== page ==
February 14, 2017
We’re aware of IPv4 and IPv6; but whatever happened to IPv5? Did it even exist? If yes, what happened to it? Why does the world seem to overlook it?
Our latest blog explores that—and more.
In the earlier days of the internet, IPv5 was named ST (Internet Stream Protocol).
ST was used by larger corporations like Apple to ensure streamlined services across a network.
It was actually really good at transferring packets of information across specific frequencies.
However, the fact that not many speak of it is because it was only created for experimental purposes, namely for audio and video conferencing.
However, the confusion still remains as the world seemingly started switching to IPv6 at the drop of a hat. This might come as shocker, but IPv5 didn’t exist. To be more specific, it wasn’t developed fully fledged in the first place. And thus, it was never adopted.
IPv5 used IPv4’s 32-bit addressing which became an important problem. The format of the IPv4 is something we have all come across (four octets with each number between 0 and 255). Sadly, we are also out of IPv4s today.
Here are a few bullet points to further help you understand IPv5:
- IPv5 used IPv4 addressing
- It gave birth to the concept of using setup channels to transmit audio or video content
- Stream Protocol (ST) messages could be contained in IPv4 and IPv6 using the same concept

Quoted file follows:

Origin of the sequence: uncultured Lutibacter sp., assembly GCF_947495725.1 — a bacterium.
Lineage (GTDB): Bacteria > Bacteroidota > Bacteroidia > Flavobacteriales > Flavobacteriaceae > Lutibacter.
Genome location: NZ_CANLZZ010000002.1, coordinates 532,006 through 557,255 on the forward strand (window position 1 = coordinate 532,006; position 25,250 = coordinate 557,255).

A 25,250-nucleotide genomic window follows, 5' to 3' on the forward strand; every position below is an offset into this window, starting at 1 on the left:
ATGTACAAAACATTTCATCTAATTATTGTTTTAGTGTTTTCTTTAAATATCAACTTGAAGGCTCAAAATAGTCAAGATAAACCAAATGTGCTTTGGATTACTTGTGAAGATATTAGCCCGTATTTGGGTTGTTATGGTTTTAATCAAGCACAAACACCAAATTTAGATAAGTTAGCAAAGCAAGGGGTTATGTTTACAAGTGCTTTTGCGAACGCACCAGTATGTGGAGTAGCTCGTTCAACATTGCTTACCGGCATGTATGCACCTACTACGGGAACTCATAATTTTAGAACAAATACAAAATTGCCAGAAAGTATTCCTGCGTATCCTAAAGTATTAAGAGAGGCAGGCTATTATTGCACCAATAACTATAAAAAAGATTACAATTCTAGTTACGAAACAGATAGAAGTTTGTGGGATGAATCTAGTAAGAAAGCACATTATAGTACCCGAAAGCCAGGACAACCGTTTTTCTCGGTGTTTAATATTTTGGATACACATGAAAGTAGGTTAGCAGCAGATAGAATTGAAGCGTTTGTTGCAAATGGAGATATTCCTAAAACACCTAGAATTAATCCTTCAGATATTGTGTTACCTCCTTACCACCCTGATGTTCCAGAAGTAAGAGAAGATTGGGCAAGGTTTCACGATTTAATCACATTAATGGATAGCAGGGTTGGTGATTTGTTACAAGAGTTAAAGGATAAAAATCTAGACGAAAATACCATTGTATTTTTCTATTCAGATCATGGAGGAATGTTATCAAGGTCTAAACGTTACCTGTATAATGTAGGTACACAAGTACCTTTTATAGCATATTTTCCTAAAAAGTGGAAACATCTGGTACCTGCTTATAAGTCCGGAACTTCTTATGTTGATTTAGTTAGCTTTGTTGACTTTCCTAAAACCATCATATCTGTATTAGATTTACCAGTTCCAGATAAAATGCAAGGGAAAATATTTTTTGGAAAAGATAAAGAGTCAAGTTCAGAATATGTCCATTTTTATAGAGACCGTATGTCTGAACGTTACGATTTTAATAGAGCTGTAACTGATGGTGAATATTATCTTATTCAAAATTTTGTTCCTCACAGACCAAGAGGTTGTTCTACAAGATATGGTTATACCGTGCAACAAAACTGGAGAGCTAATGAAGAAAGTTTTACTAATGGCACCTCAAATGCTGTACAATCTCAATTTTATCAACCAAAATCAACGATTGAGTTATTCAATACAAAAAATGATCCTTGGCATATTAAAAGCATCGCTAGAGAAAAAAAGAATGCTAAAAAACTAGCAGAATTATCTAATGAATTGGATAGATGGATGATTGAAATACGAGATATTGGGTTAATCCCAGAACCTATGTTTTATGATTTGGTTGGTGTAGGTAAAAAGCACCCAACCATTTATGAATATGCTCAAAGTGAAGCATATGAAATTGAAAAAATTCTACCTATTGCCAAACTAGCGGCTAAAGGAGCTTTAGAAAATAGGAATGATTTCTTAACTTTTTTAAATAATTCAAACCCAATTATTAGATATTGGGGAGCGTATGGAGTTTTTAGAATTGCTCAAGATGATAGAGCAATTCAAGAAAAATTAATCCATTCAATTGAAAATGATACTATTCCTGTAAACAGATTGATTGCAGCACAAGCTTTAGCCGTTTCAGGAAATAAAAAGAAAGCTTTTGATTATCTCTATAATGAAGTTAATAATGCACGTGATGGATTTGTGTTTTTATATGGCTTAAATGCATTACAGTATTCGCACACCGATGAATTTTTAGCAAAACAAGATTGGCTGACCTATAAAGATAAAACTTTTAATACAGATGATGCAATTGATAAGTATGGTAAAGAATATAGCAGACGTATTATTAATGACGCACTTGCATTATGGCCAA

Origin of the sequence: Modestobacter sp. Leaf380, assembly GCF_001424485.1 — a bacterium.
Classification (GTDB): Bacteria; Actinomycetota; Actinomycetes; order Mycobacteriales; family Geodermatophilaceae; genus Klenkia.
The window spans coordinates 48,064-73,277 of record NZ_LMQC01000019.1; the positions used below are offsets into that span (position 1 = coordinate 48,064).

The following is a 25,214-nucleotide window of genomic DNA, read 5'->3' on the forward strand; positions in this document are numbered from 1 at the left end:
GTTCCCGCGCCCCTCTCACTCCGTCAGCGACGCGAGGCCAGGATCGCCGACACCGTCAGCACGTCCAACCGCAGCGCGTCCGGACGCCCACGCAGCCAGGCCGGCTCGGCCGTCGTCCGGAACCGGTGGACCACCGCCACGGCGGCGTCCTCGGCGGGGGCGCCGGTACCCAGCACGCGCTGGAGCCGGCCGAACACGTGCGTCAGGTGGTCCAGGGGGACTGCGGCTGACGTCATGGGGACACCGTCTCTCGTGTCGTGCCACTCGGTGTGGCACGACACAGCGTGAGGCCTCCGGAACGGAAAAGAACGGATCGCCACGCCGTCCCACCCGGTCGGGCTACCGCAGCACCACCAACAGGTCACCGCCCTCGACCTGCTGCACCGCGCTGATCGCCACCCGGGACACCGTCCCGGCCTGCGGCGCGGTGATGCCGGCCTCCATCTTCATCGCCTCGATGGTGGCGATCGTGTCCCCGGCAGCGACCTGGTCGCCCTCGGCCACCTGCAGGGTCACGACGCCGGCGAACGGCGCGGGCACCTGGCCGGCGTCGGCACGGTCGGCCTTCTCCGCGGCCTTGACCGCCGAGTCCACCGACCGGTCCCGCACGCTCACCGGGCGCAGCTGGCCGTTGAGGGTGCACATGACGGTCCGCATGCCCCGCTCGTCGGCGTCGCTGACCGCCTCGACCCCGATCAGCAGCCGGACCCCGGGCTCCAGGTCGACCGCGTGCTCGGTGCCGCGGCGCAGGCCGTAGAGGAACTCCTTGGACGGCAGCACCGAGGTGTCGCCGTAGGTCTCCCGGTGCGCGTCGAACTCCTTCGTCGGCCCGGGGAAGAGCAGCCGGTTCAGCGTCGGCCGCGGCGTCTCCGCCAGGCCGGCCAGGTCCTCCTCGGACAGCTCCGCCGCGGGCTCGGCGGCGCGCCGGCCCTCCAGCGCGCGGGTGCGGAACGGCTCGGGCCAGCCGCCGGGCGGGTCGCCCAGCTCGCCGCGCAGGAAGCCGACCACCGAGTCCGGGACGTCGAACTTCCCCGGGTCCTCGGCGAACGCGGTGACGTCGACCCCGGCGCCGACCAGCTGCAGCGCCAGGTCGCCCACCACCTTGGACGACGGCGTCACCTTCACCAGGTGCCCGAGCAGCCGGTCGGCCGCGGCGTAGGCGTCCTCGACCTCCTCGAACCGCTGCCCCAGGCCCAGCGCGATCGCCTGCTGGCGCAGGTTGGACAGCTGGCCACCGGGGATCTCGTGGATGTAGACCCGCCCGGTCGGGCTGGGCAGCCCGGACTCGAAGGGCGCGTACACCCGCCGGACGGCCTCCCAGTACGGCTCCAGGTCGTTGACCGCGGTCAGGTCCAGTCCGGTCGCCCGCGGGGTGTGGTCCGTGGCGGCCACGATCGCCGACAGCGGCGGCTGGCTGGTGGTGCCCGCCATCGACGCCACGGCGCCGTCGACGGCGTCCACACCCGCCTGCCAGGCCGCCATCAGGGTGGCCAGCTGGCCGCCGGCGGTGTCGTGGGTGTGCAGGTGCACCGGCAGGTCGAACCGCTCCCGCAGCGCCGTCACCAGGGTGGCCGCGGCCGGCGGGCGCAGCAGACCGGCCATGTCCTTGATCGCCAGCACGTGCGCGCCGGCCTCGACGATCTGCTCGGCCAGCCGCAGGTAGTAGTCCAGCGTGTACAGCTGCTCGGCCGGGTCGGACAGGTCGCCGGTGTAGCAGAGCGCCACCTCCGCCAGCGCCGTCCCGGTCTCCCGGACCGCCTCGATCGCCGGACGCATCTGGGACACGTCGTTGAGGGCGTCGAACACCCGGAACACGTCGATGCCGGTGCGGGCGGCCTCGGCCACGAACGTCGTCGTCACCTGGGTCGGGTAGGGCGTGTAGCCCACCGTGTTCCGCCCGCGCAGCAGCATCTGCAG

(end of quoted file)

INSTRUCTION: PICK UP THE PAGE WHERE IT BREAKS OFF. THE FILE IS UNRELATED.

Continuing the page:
- It was completely compatible with present Layer 2, i.e. ATM or Ethernet, etc.
All of this means that IPv5 was, in fact, a major piece of work. A number of different tests were conducted and implementations across several different operating systems were done. However, IPv5 never made it to the average web user.
Many of us still use IPv4 across everything from using internet on our computers to smart devices. The problem with IPv5 was that it was a combination of features that IPv4 had before, and nothing that IPv6 couldn’t support along with plenty of new add-ons. Therefore, IPv6 was introduced. The 128-bit protocol can support an endless array of IP addresses (to be specific, they can offer up to 3.4×1038 addresses).
If You Are Looking For IPv4 Addresses, We Can Help
At IPv4 Mall, we are the leading choice for organizations, internet service providers and web users sell and buy IPv4 addresses. If you are looking to work your way around the infrastructure changes involved in IPv6 addresses, get in touch with us.
Completely synergize resource is taxing relationships via premier are man niche markets. Professionally cultivate one to one customer.